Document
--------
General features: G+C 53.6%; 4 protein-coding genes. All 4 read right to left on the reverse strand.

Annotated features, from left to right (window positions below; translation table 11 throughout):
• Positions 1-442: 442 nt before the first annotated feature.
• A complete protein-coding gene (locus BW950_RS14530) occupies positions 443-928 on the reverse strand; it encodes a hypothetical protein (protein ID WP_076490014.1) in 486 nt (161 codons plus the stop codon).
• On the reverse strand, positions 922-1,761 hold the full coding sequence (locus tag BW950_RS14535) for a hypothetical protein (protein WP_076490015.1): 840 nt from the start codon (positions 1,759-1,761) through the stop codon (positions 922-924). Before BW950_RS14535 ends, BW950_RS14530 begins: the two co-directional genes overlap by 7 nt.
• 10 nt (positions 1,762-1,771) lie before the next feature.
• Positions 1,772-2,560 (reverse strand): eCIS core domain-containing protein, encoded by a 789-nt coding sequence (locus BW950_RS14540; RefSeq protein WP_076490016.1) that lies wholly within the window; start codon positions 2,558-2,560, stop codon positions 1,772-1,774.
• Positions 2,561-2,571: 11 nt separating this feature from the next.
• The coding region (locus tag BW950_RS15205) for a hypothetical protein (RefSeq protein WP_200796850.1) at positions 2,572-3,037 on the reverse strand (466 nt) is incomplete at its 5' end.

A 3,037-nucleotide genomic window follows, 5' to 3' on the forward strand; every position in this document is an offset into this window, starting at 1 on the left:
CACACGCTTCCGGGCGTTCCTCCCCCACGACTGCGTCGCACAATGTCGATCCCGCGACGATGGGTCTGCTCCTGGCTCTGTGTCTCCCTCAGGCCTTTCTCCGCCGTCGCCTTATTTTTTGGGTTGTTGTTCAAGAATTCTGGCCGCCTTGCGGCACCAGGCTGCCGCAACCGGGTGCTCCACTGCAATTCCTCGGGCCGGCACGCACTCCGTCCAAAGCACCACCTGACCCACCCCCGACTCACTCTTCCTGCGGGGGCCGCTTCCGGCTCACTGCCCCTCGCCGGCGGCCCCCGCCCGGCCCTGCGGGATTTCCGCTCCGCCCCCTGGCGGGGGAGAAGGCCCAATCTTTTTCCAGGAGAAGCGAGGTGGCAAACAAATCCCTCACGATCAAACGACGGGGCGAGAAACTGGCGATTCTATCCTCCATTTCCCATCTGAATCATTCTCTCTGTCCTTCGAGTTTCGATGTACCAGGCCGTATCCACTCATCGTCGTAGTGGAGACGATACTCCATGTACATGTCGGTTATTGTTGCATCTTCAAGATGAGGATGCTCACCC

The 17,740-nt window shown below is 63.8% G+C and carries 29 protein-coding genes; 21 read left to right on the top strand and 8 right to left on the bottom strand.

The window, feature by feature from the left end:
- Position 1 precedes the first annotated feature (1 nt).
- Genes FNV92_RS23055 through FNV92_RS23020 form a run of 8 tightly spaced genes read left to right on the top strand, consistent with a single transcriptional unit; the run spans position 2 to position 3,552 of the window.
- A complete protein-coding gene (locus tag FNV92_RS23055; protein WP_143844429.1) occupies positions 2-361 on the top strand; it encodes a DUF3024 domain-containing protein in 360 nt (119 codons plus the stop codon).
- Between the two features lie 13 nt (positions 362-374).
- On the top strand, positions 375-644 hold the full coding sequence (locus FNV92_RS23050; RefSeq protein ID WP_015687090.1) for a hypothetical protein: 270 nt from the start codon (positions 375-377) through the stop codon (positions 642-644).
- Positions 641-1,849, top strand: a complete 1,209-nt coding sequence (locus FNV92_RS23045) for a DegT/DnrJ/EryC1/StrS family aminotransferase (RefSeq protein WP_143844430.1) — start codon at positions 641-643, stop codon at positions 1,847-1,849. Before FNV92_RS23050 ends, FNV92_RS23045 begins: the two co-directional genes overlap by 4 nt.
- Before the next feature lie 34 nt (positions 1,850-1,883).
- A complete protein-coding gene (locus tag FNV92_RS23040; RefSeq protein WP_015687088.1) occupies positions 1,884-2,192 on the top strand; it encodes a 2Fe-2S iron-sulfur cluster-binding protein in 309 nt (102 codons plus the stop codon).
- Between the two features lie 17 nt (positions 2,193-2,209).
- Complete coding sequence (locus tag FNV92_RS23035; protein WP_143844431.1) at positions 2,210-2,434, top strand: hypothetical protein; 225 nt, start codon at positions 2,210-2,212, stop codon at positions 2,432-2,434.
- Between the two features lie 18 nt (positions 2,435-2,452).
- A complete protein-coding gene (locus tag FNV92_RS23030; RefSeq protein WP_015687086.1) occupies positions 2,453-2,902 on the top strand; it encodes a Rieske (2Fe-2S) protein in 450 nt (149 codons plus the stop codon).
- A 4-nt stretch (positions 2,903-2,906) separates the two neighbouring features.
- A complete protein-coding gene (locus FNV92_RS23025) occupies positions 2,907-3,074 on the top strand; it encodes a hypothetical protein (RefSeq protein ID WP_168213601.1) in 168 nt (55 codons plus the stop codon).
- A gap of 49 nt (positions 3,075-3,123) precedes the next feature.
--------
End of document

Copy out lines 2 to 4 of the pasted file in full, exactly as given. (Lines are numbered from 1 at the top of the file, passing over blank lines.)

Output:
Annotated features, from left to right (window positions below; translation table 11 throughout):
• Positions 1-442: 442 nt before the first annotated feature.
• A complete protein-coding gene (locus BW950_RS14530) occupies positions 443-928 on the reverse strand; it encodes a hypothetical protein (protein ID WP_076490014.1) in 486 nt (161 codons plus the stop codon).